Bedfords Park comprises land formerly belonging to the manors of Bedfords and Earls (or Nerles); the name may derive from a C14th landowner. In 1452 one-time Lord Mayor of London Sir Thomas Cooke bought and amalgamated both manors for farming, the land remaining in his family for c200 years. Subsequent owners expanded the estate and in 1865-7 the C18th manor house was enlarged and surrounding hilltop planted as gardens with exotic trees, some of which remain, as does a horse chestnut avenue and part of the walled garden. The last owner sold part of the estate in 1920 and in 1933 his widow sold Bedfords to Romford UDC, who initially opened the house as a museum and café. Used during WWII by the National Fire Service and as a base for home defence, the 1950s saw rapid decay and vandalism and it was demolished in 1959, now the site of the visitors centre. Remnants of the original steps from the house can still be seen. To the south the deer park remains; a red deer herd was first established here in 1934.
The information shown above was correct at the time of the last update 01/09/2009
Please check with the site owner or manager for latest news. www.havering.gov.uk; www.essexwt.org.uk
The information below is taken from the relevant Local Authority's planning legislation, which was correct at the time of research but may have been amended in the interim. Please check with the Local Authority for latest planning information.
Bedfords, lying west of Harold Hill, comprises the land formerly belonging to the manors of Bedfords and Earls (or Nerles); the name probably derived from a John Bedford who held land in the area in 1362. In 1452 Sir Thomas Cooke, one-time Lord Mayor of London who lived at Gidea Hall, bought the two manors and amalgamated them for farming. Writing in the C18th, Philip Morant tells us that ‘he (Cooke) held it by the service of giving one red rose to the Queen’. The manor remained in the Cooke family for around 200 years but thereafter it frequently changed hands. In 1678 when Robert Wolley was owner, the estate comprised 110 acres and Earls 120 acres. In the late C18th none of the lords of the manor resided in Havering until 1771, when John Heaton bought the manor from Nathaniel Houlton. On the site of an earlier house Heaton rebuilt the manor house, which looked out towards Kent and East London onto some of the best views of the estate. A progressive landowner who promoted enclosure, Heaton endowed the living and rebuilt the vicarage. By 1846, when his grandson was in possession, the manor had grown to 537 acres. In 1854 the estate was sold to Charles Barber who enlarged the house in 1865-67 and laid out the surrounding hilltop in gardens with exotic trees, including Monkey-Puzzle, Cedar of Lebanon and Giant Sequoia. He sold the estate in 1870 to Henry Stone, who was to be the last lord of the manor. James Theobald (d. 1894), MP for Romford, lived in the house for some years. Henry Stone sold of part of the estate in 1920 and in 1933 his widow Emily remarried and sold Bedfords to Romford Urban District Council. Initially Romford Council opened the house to the public as a museum with a café, also using it for storage of Council records. During WWII the house was occupied by the National Fire Service and was a base for home defence. However, the 1950s saw rapid decay of the structure of the house and damage by vandals led to the Council’s decision to demolish it in 1959, restoration being considered uneconomical. In 1964 a modern café was built on the site of the old house but this later itself became dilapidated. It is now the site of Essex Wildlife Trust Visitors Centre, which opened in June 2003.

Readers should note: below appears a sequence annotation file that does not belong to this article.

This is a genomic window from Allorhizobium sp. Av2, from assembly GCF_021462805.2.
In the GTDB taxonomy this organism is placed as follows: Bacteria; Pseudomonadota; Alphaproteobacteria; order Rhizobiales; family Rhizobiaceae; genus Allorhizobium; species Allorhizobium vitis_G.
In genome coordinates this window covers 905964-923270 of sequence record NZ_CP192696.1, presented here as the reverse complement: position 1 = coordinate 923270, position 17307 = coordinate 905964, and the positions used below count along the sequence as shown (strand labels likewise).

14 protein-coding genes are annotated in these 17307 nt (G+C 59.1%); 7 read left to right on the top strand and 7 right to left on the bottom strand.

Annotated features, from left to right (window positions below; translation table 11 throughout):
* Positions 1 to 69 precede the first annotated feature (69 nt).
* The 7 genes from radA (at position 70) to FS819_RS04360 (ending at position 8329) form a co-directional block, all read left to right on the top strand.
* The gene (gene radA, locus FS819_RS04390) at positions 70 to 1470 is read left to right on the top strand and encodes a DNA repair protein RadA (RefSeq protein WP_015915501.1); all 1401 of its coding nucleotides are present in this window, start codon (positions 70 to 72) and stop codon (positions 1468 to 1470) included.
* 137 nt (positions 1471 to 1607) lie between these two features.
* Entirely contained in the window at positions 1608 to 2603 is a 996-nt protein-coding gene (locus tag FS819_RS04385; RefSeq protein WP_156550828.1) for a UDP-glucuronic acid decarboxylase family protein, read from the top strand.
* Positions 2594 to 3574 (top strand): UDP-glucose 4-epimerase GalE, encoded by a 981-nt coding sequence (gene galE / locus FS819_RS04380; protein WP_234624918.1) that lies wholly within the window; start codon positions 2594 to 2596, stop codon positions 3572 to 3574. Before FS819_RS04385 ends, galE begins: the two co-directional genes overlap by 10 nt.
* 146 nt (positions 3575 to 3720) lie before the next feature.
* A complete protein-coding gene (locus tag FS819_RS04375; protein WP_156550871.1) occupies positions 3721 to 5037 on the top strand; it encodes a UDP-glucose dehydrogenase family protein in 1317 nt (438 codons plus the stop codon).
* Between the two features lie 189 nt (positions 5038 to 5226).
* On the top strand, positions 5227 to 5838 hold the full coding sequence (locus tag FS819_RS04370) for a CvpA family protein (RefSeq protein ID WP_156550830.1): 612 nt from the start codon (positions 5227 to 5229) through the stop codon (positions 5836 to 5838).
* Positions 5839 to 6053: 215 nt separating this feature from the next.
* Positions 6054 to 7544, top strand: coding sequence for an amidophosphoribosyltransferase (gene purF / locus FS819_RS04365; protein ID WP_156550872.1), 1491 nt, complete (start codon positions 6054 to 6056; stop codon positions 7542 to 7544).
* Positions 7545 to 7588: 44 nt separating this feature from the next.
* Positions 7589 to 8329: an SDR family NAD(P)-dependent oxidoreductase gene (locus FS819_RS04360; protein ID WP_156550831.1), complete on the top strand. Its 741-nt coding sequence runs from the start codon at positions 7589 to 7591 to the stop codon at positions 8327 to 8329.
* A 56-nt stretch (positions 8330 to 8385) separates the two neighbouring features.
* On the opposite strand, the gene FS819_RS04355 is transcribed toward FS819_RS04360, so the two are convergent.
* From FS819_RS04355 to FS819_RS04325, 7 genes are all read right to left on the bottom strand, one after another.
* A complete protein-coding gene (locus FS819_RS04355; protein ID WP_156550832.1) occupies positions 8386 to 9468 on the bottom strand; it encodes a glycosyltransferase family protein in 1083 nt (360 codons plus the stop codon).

The house was depicted in Neale’s Seats of 1818 and described as having a ‘well-stocked garden with green houses, hot houses and a pinery of considerable extent’. Chapman and Andre’s map shows the northern tree-lined approach avenue and park boundaries unchanged from those today. The OS map of 1867 shows the avenue and the wall to the east of the house, within a belt of trees. The red brick walls of the walled garden survive, now containing C19th and C20th glasshouses, the premises of Bedfords Nursery which supplies the borough and sells to the public. The horse chestnut avenue also survives, and there are several specimen evergreens among deciduous trees around the site of the former house, including a Giant Sequoia. Remnants of the original steps from the old house can also still be seen. To the south the deer park remains; a red deer herd was first established here in 1934. The southern tip of the former estate is now Risebridge public golf course.
The avoidance of any large-scale development of ornamental gardens has left Bedfords Park in a natural state and it is now designated a Country Park. Managed by London Borough of Havering since 1993 as semi-natural parkland, it is a superb site for nature conservation throughout the seasons. A small patch of chalky boulder clay left behind by the last ice age caps the ridge of the park. The park has won a Green Flag Award in 2007, 2008 and 2009.
Victoria County History of Essex vii pp9, 14, 15; 'The History and Antiquities of Essex', Philip Morant, 1768; Havering Countryside Services leaflets; LB Havering Brochure on Parks & Recreation Grounds, March 1966; John Drury, 'Treasures of Havering', Ian Henry Publications, 1998; LB Havering: 'Bedfords Park 2010' Green Flag Award leaflet and 'Management Plan for Bedfords Park from 2006 to 2011'